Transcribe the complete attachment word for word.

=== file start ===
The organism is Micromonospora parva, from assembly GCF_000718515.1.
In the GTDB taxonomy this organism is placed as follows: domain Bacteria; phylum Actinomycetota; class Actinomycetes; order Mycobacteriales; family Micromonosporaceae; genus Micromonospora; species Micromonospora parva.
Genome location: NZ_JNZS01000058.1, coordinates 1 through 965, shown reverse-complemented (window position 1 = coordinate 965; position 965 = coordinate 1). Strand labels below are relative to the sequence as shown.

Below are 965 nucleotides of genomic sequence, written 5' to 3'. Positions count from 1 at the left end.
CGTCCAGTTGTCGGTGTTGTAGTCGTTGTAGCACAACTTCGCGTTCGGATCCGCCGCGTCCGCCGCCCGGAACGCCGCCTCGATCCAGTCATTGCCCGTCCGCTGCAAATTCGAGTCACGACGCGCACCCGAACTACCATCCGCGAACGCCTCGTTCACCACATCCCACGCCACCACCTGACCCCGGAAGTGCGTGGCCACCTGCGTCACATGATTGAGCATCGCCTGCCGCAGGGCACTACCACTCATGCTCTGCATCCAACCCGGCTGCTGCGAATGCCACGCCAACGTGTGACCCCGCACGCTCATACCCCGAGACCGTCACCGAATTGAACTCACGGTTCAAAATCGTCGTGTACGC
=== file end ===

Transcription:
The organism is Micromonospora parva, from assembly GCF_000718515.1.
In the GTDB taxonomy this organism is placed as follows: domain Bacteria; phylum Actinomycetota; class Actinomycetes; order Mycobacteriales; family Micromonosporaceae; genus Micromonospora; species Micromonospora parva.
Genome location: NZ_JNZS01000058.1, coordinates 1 through 965, shown reverse-complemented (window position 1 = coordinate 965; position 965 = coordinate 1). Strand labels below are relative to the sequence as shown.

Below are 965 nucleotides of genomic sequence, written 5' to 3'. Positions count from 1 at the left end.
CGTCCAGTTGTCGGTGTTGTAGTCGTTGTAGCACAACTTCGCGTTCGGATCCGCCGCGTCCGCCGCCCGGAACGCCGCCTCGATCCAGTCATTGCCCGTCCGCTGCAAATTCGAGTCACGACGCGCACCCGAACTACCATCCGCGAACGCCTCGTTCACCACATCCCACGCCACCACCTGACCCCGGAAGTGCGTGGCCACCTGCGTCACATGATTGAGCATCGCCTGCCGCAGGGCACTACCACTCATGCTCTGCATCCAACCCGGCTGCTGCGAATGCCACGCCAACGTGTGACCCCGCACGCTCATACCCCGAGACCGTCACCGAATTGAACTCACGGTTCAAAATCGTCGTGTACGC